We’re also huge fans of outlet shopping, so when we go to the beach (usually around Memorial Day and Labor Day) we hit up the outlets where it’s not unusual to get things for 50-70% off. If I were forced at gunpoint to make a list of my favorite haunts, they’d be:

Tip #5: Don’t water down your wardrobe. I like to look at it as an “overall closet average.” Say I have ten outfits I love love love in my closet. I’d call them all favorites and on a scale of 1-10 I’d score them all a ten. That makes my overall closet average a ten. Then say that I see a sweater I kind of like (let’s say I’d give it a seven). And it’s on sale, so it’s tempting. The way I completely resist grabbing that sweater – which I’m guaranteed to like less than everything else in my closet – is to think of my closet average. Right now my overall closet average is a ten. If I get that sweater and it’s a seven, it’ll bring my entire closet average down, and I can just picture myself choosing other things on my hanging bar over and over again since it wasn’t something that I love love loved from the start. That helps me hold out for things I really truly love and stops me from grabbing anything I probably won’t wear or appreciate as much. Everyone loves a good closet GPA, haha – and it keeps that dreaded closet-clutter at bay (you know, when you have a bunch of stuff, but feel like you have nothing to wear).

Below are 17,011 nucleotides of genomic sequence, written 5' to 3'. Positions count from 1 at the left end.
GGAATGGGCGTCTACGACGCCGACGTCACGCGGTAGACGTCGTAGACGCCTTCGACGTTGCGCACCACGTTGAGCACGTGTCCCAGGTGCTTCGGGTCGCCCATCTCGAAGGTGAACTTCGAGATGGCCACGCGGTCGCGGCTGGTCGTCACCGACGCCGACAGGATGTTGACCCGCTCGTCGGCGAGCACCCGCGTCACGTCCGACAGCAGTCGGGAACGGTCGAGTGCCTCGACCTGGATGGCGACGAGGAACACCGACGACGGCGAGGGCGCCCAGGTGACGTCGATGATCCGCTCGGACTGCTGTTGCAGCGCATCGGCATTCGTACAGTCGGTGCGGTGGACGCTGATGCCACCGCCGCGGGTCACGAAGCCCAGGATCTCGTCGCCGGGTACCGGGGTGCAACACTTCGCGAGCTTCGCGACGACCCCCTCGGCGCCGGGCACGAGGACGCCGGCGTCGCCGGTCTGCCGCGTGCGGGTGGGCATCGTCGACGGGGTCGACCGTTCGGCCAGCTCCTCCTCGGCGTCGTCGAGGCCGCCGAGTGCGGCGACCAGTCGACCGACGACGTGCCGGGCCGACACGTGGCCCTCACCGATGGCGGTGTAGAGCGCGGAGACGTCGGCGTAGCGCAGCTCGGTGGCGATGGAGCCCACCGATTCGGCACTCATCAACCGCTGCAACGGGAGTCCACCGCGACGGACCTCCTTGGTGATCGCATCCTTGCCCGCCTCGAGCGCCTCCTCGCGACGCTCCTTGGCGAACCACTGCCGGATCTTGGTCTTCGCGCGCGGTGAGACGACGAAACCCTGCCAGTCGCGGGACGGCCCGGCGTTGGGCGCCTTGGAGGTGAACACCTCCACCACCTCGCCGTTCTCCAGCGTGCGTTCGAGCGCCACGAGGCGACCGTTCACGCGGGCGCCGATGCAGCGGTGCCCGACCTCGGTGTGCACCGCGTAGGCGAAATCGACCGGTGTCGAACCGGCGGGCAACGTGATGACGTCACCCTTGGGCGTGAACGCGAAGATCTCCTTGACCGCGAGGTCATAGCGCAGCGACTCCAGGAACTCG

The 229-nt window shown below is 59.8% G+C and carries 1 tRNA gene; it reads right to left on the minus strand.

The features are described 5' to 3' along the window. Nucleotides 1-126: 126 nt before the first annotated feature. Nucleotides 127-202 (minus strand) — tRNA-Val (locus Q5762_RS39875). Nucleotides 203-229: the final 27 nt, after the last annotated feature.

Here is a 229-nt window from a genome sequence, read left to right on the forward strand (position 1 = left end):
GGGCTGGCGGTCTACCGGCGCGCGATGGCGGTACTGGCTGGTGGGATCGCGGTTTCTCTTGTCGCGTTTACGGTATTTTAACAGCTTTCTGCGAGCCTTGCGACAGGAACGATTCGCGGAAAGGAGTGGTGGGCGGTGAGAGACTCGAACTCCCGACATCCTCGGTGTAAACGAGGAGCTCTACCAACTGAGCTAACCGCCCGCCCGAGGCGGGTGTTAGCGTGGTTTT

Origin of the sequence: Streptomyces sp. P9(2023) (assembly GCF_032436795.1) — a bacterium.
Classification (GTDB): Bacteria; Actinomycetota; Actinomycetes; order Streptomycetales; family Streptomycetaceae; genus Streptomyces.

Tip #6: Know what works. I’m a whopping 5’2″ – and I have the opposite of a long model-esque neck (it’s short like the rest of me) so I’ve learned that I look best in a v-neck. Somehow it makes me look like I have more of a neck and lengthens me in general, so I’ve learned what works for me.

Knowing that helps, because when I see some high-necked sweater or a boat necked t-shirts, I save myself the time of trying them on (and hating them) and I save myself from any temptation to buy something because it’s a pretty color/print/fabric or has a certain alluring designer name (or seductive sale price) since I know I’ll completely regret the purchase if it doesn’t actually flatter my body type. Heck, even my favorite swim suit has a deep V.

And we can’t forget my purchased-48-hours-before-the-big-day wedding dress.